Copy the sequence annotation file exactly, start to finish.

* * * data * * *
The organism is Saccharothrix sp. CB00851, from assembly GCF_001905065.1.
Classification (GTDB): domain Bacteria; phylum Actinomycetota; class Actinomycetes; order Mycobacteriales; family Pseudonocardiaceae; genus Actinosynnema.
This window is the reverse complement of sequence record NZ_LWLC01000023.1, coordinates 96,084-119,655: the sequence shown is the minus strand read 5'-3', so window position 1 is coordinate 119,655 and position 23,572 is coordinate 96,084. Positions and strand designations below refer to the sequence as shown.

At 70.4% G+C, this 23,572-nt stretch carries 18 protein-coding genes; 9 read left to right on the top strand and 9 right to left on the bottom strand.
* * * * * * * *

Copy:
The organism is Saccharothrix sp. CB00851, from assembly GCF_001905065.1.
Classification (GTDB): domain Bacteria; phylum Actinomycetota; class Actinomycetes; order Mycobacteriales; family Pseudonocardiaceae; genus Actinosynnema.
This window is the reverse complement of sequence record NZ_LWLC01000023.1, coordinates 96,084-119,655: the sequence shown is the minus strand read 5'-3', so window position 1 is coordinate 119,655 and position 23,572 is coordinate 96,084. Positions and strand designations below refer to the sequence as shown.

At 70.4% G+C, this 23,572-nt stretch carries 18 protein-coding genes; 9 read left to right on the top strand and 9 right to left on the bottom strand.